SVI-NEWS

Your Source For Local and Regional News

Slider

Slider

Featured Local News

Public Service Commission to hold public meeting to get feedback on coal-fired power plants

The Wyoming Public Service Commission is holding a special meeting to get feedback from the public on coal-fired power plants and that will be held at the Kemmerer Event Center January 28 from 4 PM to as late as 7 PM.

“The Public Service commission is looking for official public feedback that can go on the record,” Kemmerer City Administrator Brian Muir said. “To help our consumers and are economy really.”

Rocky Mountain Power says it will be closing Naughton Units 1 and 2 in 2025. Unit 3 will be converted to natural gas and then will be shut down in 2029. Muir says the Public Service Commission is trying to set up some rules to help sell those power plants. This is to help make it go well for the buyer and the consumer.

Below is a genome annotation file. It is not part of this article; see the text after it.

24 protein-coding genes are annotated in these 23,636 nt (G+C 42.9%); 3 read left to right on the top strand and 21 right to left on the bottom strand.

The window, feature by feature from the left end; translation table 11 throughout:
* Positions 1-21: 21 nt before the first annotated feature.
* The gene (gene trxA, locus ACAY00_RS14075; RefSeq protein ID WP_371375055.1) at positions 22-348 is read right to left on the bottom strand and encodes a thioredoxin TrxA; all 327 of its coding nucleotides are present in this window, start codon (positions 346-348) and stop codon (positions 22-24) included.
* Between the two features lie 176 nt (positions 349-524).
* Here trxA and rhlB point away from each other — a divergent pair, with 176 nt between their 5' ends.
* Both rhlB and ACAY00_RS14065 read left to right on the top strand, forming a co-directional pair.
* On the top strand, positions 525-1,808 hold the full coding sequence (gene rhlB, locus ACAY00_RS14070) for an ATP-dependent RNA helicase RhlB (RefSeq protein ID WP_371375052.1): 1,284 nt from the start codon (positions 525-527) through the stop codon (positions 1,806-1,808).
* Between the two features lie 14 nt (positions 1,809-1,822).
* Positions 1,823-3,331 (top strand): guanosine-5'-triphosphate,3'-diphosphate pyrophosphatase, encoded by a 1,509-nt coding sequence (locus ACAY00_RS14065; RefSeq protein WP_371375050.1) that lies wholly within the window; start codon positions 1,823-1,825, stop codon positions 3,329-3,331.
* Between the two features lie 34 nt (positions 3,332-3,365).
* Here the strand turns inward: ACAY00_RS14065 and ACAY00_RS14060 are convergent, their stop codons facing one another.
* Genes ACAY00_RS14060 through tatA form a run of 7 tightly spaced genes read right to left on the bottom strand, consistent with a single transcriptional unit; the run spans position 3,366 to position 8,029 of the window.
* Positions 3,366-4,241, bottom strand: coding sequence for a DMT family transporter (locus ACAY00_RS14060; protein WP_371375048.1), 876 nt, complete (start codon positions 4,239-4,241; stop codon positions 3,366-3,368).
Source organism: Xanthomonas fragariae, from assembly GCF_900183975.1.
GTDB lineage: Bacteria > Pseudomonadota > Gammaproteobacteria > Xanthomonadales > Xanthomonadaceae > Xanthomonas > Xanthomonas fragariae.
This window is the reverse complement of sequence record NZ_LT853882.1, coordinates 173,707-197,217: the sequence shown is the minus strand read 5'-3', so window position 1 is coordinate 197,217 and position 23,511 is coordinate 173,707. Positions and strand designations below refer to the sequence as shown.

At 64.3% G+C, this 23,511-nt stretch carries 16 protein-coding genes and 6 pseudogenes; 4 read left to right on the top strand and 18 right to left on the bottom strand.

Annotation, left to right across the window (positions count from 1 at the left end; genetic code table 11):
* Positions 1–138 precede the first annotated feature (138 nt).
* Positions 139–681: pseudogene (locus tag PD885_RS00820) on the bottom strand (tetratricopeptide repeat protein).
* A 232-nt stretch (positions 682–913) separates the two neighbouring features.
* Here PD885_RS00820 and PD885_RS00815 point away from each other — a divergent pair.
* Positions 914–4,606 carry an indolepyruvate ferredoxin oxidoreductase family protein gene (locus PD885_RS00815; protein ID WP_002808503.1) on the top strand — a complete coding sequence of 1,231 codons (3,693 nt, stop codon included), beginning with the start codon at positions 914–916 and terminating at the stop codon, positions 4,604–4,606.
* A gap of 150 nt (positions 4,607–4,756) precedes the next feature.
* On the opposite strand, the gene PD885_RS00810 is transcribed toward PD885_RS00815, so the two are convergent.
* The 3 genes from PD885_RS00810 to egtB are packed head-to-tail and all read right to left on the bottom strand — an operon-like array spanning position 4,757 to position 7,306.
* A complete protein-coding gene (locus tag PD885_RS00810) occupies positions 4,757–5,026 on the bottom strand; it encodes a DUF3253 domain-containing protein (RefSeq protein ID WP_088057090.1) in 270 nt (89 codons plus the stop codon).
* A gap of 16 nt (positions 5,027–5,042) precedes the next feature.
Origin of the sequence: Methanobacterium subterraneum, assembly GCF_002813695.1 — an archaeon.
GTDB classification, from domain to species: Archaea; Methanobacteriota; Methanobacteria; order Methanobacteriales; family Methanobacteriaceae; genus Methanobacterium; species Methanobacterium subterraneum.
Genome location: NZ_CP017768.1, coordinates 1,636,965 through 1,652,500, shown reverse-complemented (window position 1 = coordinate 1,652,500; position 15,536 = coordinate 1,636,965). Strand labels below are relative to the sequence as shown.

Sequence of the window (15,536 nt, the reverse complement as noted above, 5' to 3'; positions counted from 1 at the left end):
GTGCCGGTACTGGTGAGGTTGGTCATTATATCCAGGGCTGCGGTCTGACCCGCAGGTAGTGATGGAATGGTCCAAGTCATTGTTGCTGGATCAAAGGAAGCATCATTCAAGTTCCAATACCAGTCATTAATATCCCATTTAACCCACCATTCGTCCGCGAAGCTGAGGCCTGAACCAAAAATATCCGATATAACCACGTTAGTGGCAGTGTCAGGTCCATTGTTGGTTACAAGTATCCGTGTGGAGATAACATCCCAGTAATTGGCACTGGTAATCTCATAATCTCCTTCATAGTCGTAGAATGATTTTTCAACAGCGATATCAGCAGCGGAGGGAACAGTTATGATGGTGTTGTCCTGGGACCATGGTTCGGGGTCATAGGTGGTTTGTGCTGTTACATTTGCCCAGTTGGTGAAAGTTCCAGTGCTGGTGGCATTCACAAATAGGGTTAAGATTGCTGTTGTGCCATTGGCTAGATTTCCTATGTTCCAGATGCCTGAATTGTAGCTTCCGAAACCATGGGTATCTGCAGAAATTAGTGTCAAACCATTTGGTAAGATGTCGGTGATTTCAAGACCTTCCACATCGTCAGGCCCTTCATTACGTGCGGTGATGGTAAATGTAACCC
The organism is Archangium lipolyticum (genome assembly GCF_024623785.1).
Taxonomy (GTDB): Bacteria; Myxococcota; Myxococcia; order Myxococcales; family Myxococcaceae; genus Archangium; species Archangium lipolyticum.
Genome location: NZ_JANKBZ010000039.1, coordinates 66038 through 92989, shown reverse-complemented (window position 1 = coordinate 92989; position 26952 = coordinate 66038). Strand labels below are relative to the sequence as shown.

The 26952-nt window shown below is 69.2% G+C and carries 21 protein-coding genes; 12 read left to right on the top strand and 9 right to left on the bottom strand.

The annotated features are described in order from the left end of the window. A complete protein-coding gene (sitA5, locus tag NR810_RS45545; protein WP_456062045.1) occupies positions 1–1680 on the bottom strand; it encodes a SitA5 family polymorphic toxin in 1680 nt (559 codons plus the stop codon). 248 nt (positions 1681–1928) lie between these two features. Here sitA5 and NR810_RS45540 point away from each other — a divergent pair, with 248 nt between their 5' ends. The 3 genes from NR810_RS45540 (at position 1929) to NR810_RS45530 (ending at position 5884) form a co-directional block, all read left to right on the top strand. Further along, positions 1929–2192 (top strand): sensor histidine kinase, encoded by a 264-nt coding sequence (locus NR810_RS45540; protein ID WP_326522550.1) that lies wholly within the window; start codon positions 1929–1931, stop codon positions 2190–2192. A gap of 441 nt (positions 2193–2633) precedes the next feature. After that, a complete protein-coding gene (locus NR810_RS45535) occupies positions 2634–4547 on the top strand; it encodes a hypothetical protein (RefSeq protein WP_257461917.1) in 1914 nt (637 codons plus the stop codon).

“I am excited to give my input,” Muir said. “I’d encourage everyone, this is an opportunity to make your voice heard and it’s an opportunity to talk about the benefits to our coal-fired power plants.

“As I’ve said before, there’s lots of technology available… and they can make these viable for longer terms if we just find the right investors.”

Muir says he has done a lot of studying on energy and he has some real concerns with Rocky Mountain Power’s plan moving forward to introduce windmills and such. He believes it will be very costly to the community in terms of higher rates. He says the technology of the battery power storage is still in its infant stages.

“We’re very concerned also what it’s going to do for our tax base and our ,” Muir said. “We’ve already felt the effects of losing coal revenue in our state on state revenues which affects our schools.”

He believes more research needs to be done to make coal-fired power plants cleaner, more reliable, and more affordable. He says for this reason he believes the community really should let their opinions be heard.

“We really need your voices,” Muir said. “It means a lot to southwest Wyoming along with all of Wyoming and the future of our education, regular education and higher education. It’s really important.”

Share

LEAVE A RESPONSE